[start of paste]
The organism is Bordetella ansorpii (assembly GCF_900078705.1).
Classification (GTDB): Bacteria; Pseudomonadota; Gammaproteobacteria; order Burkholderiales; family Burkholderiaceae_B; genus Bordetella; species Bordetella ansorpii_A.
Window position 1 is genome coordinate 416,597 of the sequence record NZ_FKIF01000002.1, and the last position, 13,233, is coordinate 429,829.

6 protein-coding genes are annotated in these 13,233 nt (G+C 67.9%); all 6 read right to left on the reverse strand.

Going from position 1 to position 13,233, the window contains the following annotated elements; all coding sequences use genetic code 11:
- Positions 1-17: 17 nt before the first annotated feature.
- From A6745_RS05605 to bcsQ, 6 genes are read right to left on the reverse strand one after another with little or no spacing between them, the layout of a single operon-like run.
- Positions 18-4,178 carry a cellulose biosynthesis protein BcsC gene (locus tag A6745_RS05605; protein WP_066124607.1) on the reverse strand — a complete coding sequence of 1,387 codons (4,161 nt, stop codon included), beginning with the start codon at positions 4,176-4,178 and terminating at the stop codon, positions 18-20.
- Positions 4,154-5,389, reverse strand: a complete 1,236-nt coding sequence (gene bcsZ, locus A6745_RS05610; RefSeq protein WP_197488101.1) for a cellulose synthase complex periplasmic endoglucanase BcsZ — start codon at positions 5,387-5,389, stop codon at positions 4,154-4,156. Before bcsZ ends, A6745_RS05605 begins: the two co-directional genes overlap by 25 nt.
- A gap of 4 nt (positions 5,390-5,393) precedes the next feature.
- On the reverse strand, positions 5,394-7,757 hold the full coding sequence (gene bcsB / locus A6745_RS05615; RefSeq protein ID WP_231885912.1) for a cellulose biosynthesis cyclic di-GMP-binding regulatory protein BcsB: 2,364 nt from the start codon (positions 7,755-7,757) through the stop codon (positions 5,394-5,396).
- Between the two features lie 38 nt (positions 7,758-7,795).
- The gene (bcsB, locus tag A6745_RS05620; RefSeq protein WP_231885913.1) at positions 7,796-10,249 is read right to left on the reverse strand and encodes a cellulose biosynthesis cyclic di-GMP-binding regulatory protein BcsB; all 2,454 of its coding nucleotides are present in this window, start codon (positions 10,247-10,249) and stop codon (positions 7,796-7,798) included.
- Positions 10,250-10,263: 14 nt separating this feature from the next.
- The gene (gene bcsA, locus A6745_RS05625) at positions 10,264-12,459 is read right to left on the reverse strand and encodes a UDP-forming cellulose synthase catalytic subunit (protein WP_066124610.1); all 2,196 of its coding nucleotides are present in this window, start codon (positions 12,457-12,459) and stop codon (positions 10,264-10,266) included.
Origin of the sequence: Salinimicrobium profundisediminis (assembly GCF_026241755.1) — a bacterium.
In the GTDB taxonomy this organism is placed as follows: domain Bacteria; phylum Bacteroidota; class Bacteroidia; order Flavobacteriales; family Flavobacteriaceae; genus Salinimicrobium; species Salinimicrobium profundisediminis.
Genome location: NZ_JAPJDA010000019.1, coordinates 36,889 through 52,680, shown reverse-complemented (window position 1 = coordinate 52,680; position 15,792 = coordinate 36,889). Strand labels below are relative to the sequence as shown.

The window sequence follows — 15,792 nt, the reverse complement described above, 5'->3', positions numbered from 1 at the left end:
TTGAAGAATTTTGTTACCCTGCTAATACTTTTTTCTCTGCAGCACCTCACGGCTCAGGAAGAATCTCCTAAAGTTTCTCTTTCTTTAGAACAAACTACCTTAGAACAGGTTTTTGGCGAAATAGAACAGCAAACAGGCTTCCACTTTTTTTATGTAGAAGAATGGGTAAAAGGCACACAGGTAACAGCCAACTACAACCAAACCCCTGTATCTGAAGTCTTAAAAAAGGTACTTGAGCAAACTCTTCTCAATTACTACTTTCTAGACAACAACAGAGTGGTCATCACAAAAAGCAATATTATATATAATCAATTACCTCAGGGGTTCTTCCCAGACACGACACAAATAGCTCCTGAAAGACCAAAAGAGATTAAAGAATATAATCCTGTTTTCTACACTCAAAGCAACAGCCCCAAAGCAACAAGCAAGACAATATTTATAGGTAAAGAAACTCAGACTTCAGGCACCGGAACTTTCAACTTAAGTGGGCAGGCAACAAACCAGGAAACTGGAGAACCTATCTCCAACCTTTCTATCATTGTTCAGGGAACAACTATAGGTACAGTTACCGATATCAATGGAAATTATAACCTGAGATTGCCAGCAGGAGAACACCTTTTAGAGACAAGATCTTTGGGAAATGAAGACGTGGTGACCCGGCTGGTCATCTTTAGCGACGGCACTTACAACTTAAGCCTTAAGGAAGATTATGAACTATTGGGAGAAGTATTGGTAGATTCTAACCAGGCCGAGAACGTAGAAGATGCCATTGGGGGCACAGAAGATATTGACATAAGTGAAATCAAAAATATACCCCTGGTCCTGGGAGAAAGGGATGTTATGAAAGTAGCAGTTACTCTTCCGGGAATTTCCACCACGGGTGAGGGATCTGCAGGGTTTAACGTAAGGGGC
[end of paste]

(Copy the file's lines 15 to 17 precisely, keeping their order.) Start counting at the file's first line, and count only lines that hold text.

- The gene (gene bcsA, locus A6745_RS05625) at positions 10,264-12,459 is read right to left on the reverse strand and encodes a UDP-forming cellulose synthase catalytic subunit (protein WP_066124610.1); all 2,196 of its coding nucleotides are present in this window, start codon (positions 12,457-12,459) and stop codon (positions 10,264-10,266) included.
Origin of the sequence: Salinimicrobium profundisediminis (assembly GCF_026241755.1) — a bacterium.
In the GTDB taxonomy this organism is placed as follows: domain Bacteria; phylum Bacteroidota; class Bacteroidia; order Flavobacteriales; family Flavobacteriaceae; genus Salinimicrobium; species Salinimicrobium profundisediminis.